I recently read Why Most Developers Fear CSS and I decided to take the time and present some thoughts that I've accumulated during the past 4-5 years or so.
Most of the "Whys" people use to base their frustration with CSS are:
Browsers, mainly IE, were not aligned in the implementation of the CSS spec.
It still occasionally happens, but if you haven't done CSS in the years before 2014/2015 then you've seen nothing when it comes to hacks and tricks and bugs we had to solve to make things look descent. Have you done rounded corners using png's, 4 extra HTML elements and absolute positioning? No? Then you have no right to complain. Try to vertically align in the pre-flexbox era. The situation has dramatically improved, and with IE Edge adopting Webkit this question is closed for good.
I changed this rule here and it broke something over there.
- Functional CSS ( https://tailwindcss.com/ or https://tachyons.io/ )
- Component based architecture with one (only one) parent selector that creates a scope for you
The real reasons some coders have issues with CSS are in my opinion a bit more complicated.
Ex-backend devs (PHP,Java,.NET) switched to Frontend because of the JS hype which started around 6 years ago. (slowly with Backbone, followed by Angular and shortly after with React)
These engineers were on average more proficient with handling logic/programming/algorithms, more-so than someone who was mainly doing HTML/CSS/jQuery throughout his career. They picked React as it is still the most popular JS framework out there.
But, they never got the time, will and hands on experience to learn CSS.
They regarded CSS as 'inferior', a necessary evil, 'it's not real programming' (maybe true, still doesn't mean it's easy to do) they just dive in, change a couple of lines here, a couple of lines there and pray it works. Spray and pray for CSS.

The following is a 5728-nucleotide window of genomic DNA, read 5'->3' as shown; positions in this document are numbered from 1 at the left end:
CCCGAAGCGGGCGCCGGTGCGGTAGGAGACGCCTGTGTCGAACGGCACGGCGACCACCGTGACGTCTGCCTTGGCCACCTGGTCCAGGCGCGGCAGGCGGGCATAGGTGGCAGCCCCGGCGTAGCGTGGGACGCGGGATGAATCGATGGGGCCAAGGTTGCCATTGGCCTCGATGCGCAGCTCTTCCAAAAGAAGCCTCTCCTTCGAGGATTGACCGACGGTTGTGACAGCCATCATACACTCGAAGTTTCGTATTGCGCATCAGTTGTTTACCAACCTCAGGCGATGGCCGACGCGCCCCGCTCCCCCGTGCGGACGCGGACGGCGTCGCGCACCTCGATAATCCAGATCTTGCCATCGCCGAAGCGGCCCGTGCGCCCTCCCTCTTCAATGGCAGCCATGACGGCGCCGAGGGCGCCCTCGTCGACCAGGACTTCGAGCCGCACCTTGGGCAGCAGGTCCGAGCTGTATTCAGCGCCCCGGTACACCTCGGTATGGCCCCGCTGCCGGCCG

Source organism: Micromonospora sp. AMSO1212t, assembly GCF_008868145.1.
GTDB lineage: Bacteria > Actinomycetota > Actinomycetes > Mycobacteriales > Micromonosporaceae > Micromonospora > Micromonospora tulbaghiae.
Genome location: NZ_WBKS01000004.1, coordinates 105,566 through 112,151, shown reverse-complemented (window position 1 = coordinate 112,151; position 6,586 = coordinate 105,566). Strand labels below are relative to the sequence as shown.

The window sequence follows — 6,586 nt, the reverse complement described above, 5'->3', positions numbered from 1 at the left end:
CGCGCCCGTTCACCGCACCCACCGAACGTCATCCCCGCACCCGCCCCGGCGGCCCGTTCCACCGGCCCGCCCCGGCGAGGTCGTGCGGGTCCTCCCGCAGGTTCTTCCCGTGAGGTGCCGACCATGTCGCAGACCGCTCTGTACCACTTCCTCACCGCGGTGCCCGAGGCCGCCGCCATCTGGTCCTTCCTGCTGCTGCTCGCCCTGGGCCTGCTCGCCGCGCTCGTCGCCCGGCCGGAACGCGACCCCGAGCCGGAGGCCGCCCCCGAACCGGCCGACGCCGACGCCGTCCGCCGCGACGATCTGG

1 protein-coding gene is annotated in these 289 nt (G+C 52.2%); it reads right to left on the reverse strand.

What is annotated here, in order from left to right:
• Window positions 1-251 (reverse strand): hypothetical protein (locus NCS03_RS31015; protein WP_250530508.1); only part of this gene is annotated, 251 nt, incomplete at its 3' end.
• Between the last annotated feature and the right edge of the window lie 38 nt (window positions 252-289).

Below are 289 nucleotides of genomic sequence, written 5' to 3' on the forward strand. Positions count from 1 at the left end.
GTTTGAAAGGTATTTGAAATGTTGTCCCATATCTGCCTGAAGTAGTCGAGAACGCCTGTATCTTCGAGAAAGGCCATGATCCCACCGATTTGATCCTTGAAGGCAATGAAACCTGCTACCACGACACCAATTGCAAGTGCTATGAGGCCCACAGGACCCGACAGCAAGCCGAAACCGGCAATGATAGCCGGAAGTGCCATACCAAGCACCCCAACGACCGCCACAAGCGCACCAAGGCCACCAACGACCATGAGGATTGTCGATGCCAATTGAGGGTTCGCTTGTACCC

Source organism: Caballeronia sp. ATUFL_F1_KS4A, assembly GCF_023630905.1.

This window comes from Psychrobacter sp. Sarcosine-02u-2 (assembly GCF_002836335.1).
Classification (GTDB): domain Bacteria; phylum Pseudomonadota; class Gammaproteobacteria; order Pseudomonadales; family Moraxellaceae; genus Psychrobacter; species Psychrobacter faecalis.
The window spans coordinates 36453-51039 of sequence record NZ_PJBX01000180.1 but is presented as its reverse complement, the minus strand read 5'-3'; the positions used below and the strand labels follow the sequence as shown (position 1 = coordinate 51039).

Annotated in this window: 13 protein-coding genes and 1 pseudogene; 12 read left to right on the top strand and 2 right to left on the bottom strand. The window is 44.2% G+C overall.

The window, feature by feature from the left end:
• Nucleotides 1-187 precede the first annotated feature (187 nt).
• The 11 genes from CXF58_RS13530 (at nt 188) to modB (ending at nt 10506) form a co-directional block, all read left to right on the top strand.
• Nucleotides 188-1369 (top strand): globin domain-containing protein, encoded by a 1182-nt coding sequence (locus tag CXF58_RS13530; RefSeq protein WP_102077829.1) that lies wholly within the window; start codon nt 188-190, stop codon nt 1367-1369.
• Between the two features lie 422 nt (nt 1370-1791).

I've seen excellent programmers write the ugliest CSS I've seen in my life. Unneeded repetition, deeply nested selectors, magic numbers, little to no architecture etc.
CSS being a descriptive language, a set of rules and what not, feels easy. Anyone can do it. People jump in expecting to understand everything without any learning.
"This thing can't go exactly where I want it to go"? -> "position: absolute;"
"This rule isn't powerful enough"? -> "!important"
and so on and so forth.
CSS Frameworks even though they're super helpful tools, can't replace real hands on experience with Vanilla CSS. You may whip some Bootstrap modules together with a bit of a luck, but you won't go far. The moment you hit the first bump in implementation, you'll be like "oh this is so complicated, it's the language's fault".
UI Frameworks for React have similar results. You can make a webapp with Material UI for React easy peasy. But when you need to go custom?
The hate and confusion towards CSS and the possibility to do all web without really doing CSS led to patterns like CSS-in-JS and tools like Webflow. Most of the technical arguments against CSS-in-JS have already been debuckled by Chris Ferdinandi here.